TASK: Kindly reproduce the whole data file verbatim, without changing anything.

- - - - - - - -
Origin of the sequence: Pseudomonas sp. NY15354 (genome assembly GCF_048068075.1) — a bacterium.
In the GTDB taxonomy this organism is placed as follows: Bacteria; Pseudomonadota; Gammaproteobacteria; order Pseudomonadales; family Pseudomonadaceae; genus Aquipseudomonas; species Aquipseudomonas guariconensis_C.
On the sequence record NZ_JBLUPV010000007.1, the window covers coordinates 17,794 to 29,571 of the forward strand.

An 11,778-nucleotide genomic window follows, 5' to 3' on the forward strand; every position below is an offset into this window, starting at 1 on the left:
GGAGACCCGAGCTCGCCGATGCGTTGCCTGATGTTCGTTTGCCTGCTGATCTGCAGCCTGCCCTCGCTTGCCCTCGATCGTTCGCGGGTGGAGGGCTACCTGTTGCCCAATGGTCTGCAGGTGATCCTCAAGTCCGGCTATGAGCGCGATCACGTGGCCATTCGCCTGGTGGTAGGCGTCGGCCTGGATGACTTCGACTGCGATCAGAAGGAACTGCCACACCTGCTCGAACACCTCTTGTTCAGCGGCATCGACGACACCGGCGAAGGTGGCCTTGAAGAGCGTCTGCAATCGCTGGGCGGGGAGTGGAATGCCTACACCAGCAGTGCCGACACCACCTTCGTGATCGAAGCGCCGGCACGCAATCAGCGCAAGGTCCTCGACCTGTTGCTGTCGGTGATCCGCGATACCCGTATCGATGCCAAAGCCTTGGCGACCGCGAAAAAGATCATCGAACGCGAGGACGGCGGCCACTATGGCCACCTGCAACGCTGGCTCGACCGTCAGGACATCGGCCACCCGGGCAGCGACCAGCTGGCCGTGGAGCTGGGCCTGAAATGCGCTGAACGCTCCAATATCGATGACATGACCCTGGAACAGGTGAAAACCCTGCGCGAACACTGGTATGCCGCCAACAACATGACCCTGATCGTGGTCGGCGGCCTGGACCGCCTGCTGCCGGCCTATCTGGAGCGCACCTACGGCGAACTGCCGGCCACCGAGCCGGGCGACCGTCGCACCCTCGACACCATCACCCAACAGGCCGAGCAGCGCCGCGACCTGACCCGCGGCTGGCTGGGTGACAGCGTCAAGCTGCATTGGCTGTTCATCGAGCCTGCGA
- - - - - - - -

Origin of the sequence: Pseudomonas sp. NY15354 (genome assembly GCF_048068075.1) — a bacterium.
In the GTDB taxonomy this organism is placed as follows: Bacteria; Pseudomonadota; Gammaproteobacteria; order Pseudomonadales; family Pseudomonadaceae; genus Aquipseudomonas; species Aquipseudomonas guariconensis_C.
On the sequence record NZ_JBLUPV010000007.1, the window covers coordinates 17,794 to 29,571 of the forward strand.

An 11,778-nucleotide genomic window follows, 5' to 3' on the forward strand; every position below is an offset into this window, starting at 1 on the left:
GGAGACCCGAGCTCGCCGATGCGTTGCCTGATGTTCGTTTGCCTGCTGATCTGCAGCCTGCCCTCGCTTGCCCTCGATCGTTCGCGGGTGGAGGGCTACCTGTTGCCCAATGGTCTGCAGGTGATCCTCAAGTCCGGCTATGAGCGCGATCACGTGGCCATTCGCCTGGTGGTAGGCGTCGGCCTGGATGACTTCGACTGCGATCAGAAGGAACTGCCACACCTGCTCGAACACCTCTTGTTCAGCGGCATCGACGACACCGGCGAAGGTGGCCTTGAAGAGCGTCTGCAATCGCTGGGCGGGGAGTGGAATGCCTACACCAGCAGTGCCGACACCACCTTCGTGATCGAAGCGCCGGCACGCAATCAGCGCAAGGTCCTCGACCTGTTGCTGTCGGTGATCCGCGATACCCGTATCGATGCCAAAGCCTTGGCGACCGCGAAAAAGATCATCGAACGCGAGGACGGCGGCCACTATGGCCACCTGCAACGCTGGCTCGACCGTCAGGACATCGGCCACCCGGGCAGCGACCAGCTGGCCGTGGAGCTGGGCCTGAAATGCGCTGAACGCTCCAATATCGATGACATGACCCTGGAACAGGTGAAAACCCTGCGCGAACACTGGTATGCCGCCAACAACATGACCCTGATCGTGGTCGGCGGCCTGGACCGCCTGCTGCCGGCCTATCTGGAGCGCACCTACGGCGAACTGCCGGCCACCGAGCCGGGCGACCGTCGCACCCTCGACACCATCACCCAACAGGCCGAGCAGCGCCGCGACCTGACCCGCGGCTGGCTGGGTGACAGCGTCAAGCTGCATTGGCTGTTCATCGAGCCTGCGA